On a frigid winter day two years ago, Mukit Hossain drove past a 7-Eleven in Herndon and noticed a large group of men, some wearing only sweat shirts, shivering like leaves in the parking lot.

Something made him stop and ask what they were doing. In broken English, one man explained that they were looking for work. With their chances as bleak as the weather at 3 in the afternoon, Hossain asked why they did not just give up and go home.

"We don't have much of a home to go to," Hossain recalls the man telling him.

From that encounter, a charity was born that ultimately has led to a government-sanctioned day-laborer site that has generated national attention.

Hossain called a meeting of civic and religious leaders, many of whom had worked quietly for years helping day laborers learn English, find housing and get medical care. He proposed that they join forces and collaborate under a name with a distinct mission: Project Hope and Harmony, whose sole goal would be to create and run an orderly site for itinerant laborers.

Over the objections of hundreds of residents who fear it will bring crime and disorder to the neighborhood, Herndon's Town Council granted Project Hope and Harmony permission last week to build and oversee such a site in the parking lot behind a former police station. The coalition expects to have it running in two to four months.

"I'm convinced that six months down the road, a lot of people who were concerned about the impact on the neighborhood will find it's really improved it," Hossain said last week as he walked around the parking lot where the coalition plans to build a canopied shelter to protect waiting laborers from sun and rain.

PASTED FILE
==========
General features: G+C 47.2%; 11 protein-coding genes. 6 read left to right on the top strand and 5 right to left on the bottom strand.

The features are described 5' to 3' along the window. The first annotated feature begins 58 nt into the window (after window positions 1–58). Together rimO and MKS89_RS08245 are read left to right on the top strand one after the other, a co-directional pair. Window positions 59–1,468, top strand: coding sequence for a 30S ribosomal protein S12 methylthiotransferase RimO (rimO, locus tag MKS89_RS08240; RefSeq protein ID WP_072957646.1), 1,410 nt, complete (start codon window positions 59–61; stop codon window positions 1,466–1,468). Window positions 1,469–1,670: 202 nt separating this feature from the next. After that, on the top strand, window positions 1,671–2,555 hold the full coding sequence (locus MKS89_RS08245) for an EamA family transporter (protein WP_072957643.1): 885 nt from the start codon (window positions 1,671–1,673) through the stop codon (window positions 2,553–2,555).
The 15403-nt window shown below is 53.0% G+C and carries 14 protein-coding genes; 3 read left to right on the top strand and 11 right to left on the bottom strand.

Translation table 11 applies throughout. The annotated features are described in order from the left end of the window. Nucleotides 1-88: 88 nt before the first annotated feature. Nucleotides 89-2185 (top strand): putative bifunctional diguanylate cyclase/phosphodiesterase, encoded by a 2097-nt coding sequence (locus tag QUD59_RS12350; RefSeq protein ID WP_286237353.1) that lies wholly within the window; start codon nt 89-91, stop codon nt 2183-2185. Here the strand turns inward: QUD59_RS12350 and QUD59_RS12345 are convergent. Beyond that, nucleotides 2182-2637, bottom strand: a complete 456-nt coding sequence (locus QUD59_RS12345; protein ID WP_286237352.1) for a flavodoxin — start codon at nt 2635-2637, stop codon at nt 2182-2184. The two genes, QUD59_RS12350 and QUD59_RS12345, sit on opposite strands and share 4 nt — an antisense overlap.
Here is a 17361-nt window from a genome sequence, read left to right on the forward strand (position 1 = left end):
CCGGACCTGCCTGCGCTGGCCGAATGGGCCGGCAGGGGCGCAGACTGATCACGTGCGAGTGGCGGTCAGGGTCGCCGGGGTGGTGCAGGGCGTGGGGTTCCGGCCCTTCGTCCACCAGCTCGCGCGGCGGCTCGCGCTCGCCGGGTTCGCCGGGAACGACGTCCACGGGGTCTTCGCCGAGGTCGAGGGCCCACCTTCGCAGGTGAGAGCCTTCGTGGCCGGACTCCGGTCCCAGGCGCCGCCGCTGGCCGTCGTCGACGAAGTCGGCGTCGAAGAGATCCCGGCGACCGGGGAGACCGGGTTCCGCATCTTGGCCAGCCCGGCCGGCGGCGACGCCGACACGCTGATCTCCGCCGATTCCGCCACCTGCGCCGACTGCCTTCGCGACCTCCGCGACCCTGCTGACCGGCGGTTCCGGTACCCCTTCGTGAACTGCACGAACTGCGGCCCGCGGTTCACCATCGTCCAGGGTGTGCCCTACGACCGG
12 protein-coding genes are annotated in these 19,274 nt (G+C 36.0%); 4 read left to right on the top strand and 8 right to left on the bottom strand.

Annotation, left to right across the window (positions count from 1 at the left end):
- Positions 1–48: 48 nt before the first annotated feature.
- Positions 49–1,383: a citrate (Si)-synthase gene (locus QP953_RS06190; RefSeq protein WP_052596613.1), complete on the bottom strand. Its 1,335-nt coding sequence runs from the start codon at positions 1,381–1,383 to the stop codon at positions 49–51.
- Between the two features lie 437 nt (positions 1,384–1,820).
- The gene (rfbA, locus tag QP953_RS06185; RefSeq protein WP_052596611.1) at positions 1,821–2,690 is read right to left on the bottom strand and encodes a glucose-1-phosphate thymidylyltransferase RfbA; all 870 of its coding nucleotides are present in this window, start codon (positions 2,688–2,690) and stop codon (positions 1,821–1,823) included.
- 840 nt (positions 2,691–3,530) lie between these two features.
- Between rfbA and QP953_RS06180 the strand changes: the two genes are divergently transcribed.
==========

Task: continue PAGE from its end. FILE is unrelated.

Project Hope and Harmony is itself a work in progress. It is an umbrella group, not a nonprofit organization. Although its members plan to file federal papers to become a nonprofit, the application for a grant of about $175,000 from Fairfax County to run the site was made in the name of Reston Interfaith, one of the groups that is part of the coalition.

Many of the groups and individuals that are part of Project Hope and Harmony were drawn to the cause of helping immigrants because of their faith.

"It was an outgrowth of the ministry we'd already been doing," said the Rev. Stephen Smith-Cobbs, pastor of Trinity Presbyterian Church and a member of the group's executive council.

Although Trinity Presbyterian and other churches in and around Herndon had been sending volunteers to tutor immigrants in English and teach them how to become naturalized citizens, they felt many residents did not recognize their efforts, Smith-Cobbs said. So he and several members of his congregation attended the initial meeting that Hossain called in September.

For Hossain, helping immigrants, most from Central and South America, is a Muslim issue. Charity is one of the five pillars of Islam. So he raised money from Muslim businessmen in Herndon to buy 400 winter coats for the laborers, brought them food through another charity he started, called Food Source, and even rounded up day laborers to attend a Thanksgiving dinner at an Iraqi restaurant where falafel, not turkey, was served.

"I consider them my neighbors," said Hossain, an immigrant from Bangladesh who came to the United States 30 years ago to attend Duke University.

Others became involved because of their interest in social and civic issues.

Joel Mills, for example, ran for Town Council in the last election and spoke out about the need to have a formal site to replace the disorder at the impromptu 7-Eleven site.

Esther Johnson is a retired computer specialist with the federal Bureau of Labor Statistics. In retirement, she has become an advocate for affordable housing.